Arizona's a Terrible Place for Underprivileged Kids, New Study Finds

Arizona's a Terrible Place for Underprivileged Kids, New Study Finds
Ingmar Zahorsky/Flickr

A new study comparing the best and worst states for underprivileged children ranks Arizona 49th in the nation. Only Mississippi and the District of Columbia received worse scores. (In sub-categories, we ranked 50th out of 51 in early-foundations and economic well-being, 37th in health, and 48th in education.) 

The study was conducted by data experts at WalletHub, and used data from federal departments like the U.S. Census Bureau and Health and Human Services, as well as from a variety of nonprofits and research centers like the Annie E. Casey Foundation and the Equality of Opportunity project.

Using 15 different metrics, like the percentage of children in foster care, infant mortality rate, economic mobility, high school graduation rate, and the percentage of children in households with below-poverty income, the group was able to rank how well states take care of their most vulnerable population.

The National Center for Children in Poverty reports that 22 percent of kids in the United States live in a family forced to survive on income that’s lower than the federal poverty rate, and in Arizona, the statistics are even more frightening. According to the annual Annie E. Casey Foundation Kids Count data study, the percentage of children living in poverty in the state has been above the national average for at least the past five or six years. (The most recent Kids Count data says that 421,000 children in Arizona — 26 percent — live in poverty.)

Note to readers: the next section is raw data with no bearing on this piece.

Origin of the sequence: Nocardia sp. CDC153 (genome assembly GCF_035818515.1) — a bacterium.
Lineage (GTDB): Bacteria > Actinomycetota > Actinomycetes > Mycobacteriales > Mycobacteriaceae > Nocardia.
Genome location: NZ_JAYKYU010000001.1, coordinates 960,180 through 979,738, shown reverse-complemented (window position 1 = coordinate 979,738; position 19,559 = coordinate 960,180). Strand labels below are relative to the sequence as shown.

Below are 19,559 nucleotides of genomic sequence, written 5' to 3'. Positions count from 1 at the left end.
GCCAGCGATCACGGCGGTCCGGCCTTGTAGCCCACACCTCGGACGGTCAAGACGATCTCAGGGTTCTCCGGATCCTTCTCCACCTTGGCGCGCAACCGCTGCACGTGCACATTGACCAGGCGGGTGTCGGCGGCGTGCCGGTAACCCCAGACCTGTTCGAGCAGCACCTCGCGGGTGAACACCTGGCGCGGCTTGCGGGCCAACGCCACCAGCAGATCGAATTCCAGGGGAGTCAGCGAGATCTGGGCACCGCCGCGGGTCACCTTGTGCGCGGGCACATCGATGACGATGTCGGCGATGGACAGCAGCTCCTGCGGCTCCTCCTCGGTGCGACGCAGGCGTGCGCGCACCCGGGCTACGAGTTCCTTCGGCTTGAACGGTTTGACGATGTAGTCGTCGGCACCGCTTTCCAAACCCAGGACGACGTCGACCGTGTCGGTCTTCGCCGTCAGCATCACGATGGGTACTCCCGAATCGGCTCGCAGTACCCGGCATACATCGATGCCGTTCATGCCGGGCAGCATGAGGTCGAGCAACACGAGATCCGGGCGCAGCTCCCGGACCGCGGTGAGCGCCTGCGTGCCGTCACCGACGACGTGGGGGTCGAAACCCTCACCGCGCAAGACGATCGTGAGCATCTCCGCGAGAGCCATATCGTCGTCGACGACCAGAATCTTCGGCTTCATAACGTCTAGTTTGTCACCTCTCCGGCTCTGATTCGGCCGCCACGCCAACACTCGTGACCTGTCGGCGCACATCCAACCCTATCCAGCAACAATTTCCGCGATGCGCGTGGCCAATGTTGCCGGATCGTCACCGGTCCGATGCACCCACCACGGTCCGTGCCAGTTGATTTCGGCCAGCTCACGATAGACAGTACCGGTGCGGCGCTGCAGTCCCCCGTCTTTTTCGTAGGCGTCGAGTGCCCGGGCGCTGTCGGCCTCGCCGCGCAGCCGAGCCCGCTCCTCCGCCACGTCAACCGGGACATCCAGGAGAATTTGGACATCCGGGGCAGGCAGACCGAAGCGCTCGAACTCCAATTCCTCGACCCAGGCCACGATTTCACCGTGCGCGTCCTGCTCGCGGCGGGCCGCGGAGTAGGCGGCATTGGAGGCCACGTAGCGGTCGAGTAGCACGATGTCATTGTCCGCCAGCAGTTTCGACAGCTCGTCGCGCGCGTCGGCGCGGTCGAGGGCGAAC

The number of children living in poverty in Arizona over the past few years.
The number of children living in poverty in Arizona over the past few years.
Screenshot/Kids Count Data Center

“Growing up in poverty is one of the greatest threats to healthy child development, writes the Annie E. Casey Foundation. “Poverty and financial stress can impede children’s cognitive development and their ability to learn. It can contribute to behavioral, social, and emotional problems and poor health.”

The “research is clear that poverty is the single greatest threat to children’s well-being,” states the NCCP. 

Check out a map to see the best and worst states for underprivileged children
Arizona's a Terrible Place for Underprivileged Kids, New Study Finds (2)
Courtesy of WalletHub

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